Likewise, yawning and sexual response (SR) were associated as clinical side effects of several antidepressant drugs. In one publication an undeniable causal relation was reported: both spontaneous and intentional yawning provoked instantaneous ejaculation-orgasm (McLean, Forsythe, and Kapkin 1983). In experiments with animals many more substances were seen to induce, sometimes simultaneously, both stretch-yawn syndrome (SYS) and SR. We found that in humans apomorphine induces both SYS and SR (Lal et al. 1987a, 1987b, 1989).
In the chapter on yawning and the arts, we discussed, in a somewhat more conjectural manner, the conspicuously erotic sigh and the equally erotic posture X. I argued for the interpretation of the sigh and posture X as the auditory and visual proxies of the SYS.
It is because of the critical mass of circumstantial evidence that we accumulated in the foregoing chapters that all these data, passages, and quotations take on an ambivalent or double meaning. Nowhere is that clearer than in the use of the words 'yawning' and 'stretching' in the poetry of W. B. Yeats, as for instance in:
O cruel Death give three things back,
Three dear things that women know,
The third thing that I think of yet,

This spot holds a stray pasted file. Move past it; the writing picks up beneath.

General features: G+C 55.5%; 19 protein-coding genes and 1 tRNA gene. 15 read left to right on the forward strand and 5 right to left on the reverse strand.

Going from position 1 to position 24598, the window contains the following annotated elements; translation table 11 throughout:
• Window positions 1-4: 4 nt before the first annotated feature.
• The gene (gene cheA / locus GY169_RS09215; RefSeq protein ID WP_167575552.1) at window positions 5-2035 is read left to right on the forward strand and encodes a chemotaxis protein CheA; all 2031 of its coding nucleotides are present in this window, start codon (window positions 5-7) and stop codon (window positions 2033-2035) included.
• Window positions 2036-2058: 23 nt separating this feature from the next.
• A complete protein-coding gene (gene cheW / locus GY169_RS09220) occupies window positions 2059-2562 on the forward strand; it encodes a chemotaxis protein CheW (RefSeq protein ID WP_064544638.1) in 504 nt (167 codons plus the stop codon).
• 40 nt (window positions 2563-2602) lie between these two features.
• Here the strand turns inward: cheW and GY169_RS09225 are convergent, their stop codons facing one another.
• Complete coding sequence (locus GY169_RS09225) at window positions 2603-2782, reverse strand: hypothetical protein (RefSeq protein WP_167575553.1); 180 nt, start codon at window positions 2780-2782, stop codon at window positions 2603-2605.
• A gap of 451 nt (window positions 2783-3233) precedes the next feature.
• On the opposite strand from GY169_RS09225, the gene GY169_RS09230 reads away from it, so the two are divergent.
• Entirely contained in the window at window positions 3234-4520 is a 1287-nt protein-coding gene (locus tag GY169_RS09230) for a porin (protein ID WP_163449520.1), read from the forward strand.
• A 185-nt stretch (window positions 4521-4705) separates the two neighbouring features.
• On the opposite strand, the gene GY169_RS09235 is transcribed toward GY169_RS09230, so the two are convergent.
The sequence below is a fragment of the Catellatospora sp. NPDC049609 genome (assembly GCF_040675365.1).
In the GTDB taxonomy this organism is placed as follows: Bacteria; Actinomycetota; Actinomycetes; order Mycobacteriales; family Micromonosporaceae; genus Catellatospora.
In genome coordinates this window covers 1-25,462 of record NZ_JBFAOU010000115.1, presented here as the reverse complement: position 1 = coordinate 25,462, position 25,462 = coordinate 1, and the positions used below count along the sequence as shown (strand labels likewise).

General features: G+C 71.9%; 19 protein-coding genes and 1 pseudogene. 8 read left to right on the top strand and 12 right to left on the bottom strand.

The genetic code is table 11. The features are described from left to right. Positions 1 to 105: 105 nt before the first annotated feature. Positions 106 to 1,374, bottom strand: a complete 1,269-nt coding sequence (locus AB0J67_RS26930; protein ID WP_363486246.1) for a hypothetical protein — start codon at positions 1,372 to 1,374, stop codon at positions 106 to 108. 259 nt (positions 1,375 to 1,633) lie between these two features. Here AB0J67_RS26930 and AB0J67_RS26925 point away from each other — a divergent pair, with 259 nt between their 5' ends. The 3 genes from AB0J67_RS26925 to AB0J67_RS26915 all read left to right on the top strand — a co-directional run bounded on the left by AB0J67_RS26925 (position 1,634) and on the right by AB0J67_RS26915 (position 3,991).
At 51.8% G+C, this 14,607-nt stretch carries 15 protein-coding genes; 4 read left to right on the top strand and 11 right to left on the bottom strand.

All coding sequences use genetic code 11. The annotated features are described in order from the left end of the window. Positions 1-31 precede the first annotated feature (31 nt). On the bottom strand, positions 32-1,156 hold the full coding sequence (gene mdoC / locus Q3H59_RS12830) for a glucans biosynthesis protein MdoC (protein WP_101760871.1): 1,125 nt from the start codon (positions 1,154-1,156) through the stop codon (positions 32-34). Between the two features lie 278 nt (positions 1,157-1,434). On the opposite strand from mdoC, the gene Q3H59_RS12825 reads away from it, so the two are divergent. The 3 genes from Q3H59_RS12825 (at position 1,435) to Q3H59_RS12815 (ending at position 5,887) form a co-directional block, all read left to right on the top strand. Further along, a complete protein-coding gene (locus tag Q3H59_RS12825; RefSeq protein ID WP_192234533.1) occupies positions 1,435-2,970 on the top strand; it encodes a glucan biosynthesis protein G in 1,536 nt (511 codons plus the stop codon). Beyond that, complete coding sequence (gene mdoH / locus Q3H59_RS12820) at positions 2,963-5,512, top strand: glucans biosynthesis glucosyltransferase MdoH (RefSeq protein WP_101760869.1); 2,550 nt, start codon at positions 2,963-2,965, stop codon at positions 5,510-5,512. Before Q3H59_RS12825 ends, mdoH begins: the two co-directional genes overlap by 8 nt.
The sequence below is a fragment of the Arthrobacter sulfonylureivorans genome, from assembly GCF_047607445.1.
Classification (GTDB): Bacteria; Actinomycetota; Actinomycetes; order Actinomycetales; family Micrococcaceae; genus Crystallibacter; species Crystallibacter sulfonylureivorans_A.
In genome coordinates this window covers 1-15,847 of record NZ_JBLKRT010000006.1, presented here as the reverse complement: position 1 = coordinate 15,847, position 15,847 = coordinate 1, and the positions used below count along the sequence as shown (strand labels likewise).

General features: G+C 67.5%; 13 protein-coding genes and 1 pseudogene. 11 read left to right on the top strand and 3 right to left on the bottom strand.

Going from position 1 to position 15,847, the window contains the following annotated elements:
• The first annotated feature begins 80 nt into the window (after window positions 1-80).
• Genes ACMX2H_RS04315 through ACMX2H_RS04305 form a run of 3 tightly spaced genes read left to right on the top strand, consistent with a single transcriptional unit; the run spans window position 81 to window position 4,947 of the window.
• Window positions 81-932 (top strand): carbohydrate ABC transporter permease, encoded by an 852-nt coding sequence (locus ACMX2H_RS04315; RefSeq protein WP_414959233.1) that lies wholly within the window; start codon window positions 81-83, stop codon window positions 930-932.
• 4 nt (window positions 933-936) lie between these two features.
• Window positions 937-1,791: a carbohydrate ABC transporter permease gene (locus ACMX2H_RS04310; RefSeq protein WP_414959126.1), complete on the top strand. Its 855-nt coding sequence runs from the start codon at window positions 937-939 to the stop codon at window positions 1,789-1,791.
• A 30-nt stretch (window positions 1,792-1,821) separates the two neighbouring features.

Is that morning when I met
Face to face my rightful man
And did after stretch and yawn.
And what to think of the following passage taken from 'The Prime of Miss Jean Brodie' by Muriel Spark in which the pupils Jenny and Sandy discuss their teacher's love life:
"For this reason she was more reticent than Jenny about the details of the imagined love affair. Jenny whispered, 'They go to bed. Then he puts out the light. Then their toes touch. And then Miss Brodie… Miss Brodie…' She broke into giggles."
'Miss Brodie yawns,' said Sandy in order to restore decency, now that she suspected it was all true.
The yawn in this passage serves as an anti-climax but is therefore also ambiguous and thus comical. Equally ambiguous is the passage from Thomas Hardy's novel 'Tess'. Angel Clare watches Tess while she yawns and stretches and is overwhelmed by love and desire.
"She had not heard him enter, and hardly realized his presence there. She was yawning, and he saw the red interior of her mouth as if it had been a snake's. She had stretched one arm so high above her coiled-up cable of hair that he could see its satin delicacy above the sunburn; her face was flushed with sleep, and her eyelids hung heavy over the pupils. The brim-fullness of her nature breathed from her. It was a moment when a woman's soul is more incarnate than at any other time; when the most spiritual beauty bespeaks itself flesh; and sex takes the outside place in the representation."
 Yawning : comparative study of knowledge and beliefs, popular and medical
The nonverbal basis of attraction: flirtation, courtship and seduction. Givens D
Yawning Mannerism of speech and gestures in evryday life Feldman S 1959